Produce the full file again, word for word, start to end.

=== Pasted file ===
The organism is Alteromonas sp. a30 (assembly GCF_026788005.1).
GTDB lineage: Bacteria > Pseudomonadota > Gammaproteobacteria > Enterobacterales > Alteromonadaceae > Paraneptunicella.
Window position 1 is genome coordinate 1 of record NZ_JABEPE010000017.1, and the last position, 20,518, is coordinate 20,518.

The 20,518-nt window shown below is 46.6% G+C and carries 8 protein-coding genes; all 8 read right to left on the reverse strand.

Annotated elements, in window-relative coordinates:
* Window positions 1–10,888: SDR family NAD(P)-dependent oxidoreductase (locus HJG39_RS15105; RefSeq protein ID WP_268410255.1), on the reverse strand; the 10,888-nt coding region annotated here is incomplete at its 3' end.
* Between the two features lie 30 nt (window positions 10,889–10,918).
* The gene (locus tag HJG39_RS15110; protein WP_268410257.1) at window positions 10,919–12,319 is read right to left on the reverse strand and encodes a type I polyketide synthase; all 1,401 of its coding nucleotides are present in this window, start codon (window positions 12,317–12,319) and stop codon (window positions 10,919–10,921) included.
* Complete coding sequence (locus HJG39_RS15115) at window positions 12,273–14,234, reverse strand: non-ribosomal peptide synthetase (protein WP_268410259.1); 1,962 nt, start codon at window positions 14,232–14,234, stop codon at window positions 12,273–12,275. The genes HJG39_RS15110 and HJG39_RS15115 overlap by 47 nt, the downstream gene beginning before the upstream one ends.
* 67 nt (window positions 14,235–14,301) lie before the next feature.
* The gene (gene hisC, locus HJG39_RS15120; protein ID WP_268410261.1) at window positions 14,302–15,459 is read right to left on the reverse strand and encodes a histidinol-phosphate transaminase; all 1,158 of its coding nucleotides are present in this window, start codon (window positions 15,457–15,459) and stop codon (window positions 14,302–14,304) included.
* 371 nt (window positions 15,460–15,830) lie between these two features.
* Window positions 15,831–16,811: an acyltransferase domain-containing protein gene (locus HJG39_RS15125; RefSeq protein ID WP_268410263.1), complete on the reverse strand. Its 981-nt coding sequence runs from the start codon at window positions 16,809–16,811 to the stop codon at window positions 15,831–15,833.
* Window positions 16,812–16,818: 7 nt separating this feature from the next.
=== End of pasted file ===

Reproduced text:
The organism is Alteromonas sp. a30 (assembly GCF_026788005.1).
GTDB lineage: Bacteria > Pseudomonadota > Gammaproteobacteria > Enterobacterales > Alteromonadaceae > Paraneptunicella.
Window position 1 is genome coordinate 1 of record NZ_JABEPE010000017.1, and the last position, 20,518, is coordinate 20,518.

The 20,518-nt window shown below is 46.6% G+C and carries 8 protein-coding genes; all 8 read right to left on the reverse strand.

Annotated elements, in window-relative coordinates:
* Window positions 1–10,888: SDR family NAD(P)-dependent oxidoreductase (locus HJG39_RS15105; RefSeq protein ID WP_268410255.1), on the reverse strand; the 10,888-nt coding region annotated here is incomplete at its 3' end.
* Between the two features lie 30 nt (window positions 10,889–10,918).
* The gene (locus tag HJG39_RS15110; protein WP_268410257.1) at window positions 10,919–12,319 is read right to left on the reverse strand and encodes a type I polyketide synthase; all 1,401 of its coding nucleotides are present in this window, start codon (window positions 12,317–12,319) and stop codon (window positions 10,919–10,921) included.
* Complete coding sequence (locus HJG39_RS15115) at window positions 12,273–14,234, reverse strand: non-ribosomal peptide synthetase (protein WP_268410259.1); 1,962 nt, start codon at window positions 14,232–14,234, stop codon at window positions 12,273–12,275. The genes HJG39_RS15110 and HJG39_RS15115 overlap by 47 nt, the downstream gene beginning before the upstream one ends.
* 67 nt (window positions 14,235–14,301) lie before the next feature.
* The gene (gene hisC, locus HJG39_RS15120; protein ID WP_268410261.1) at window positions 14,302–15,459 is read right to left on the reverse strand and encodes a histidinol-phosphate transaminase; all 1,158 of its coding nucleotides are present in this window, start codon (window positions 15,457–15,459) and stop codon (window positions 14,302–14,304) included.
* 371 nt (window positions 15,460–15,830) lie between these two features.
* Window positions 15,831–16,811: an acyltransferase domain-containing protein gene (locus HJG39_RS15125; RefSeq protein ID WP_268410263.1), complete on the reverse strand. Its 981-nt coding sequence runs from the start codon at window positions 16,809–16,811 to the stop codon at window positions 15,831–15,833.
* Window positions 16,812–16,818: 7 nt separating this feature from the next.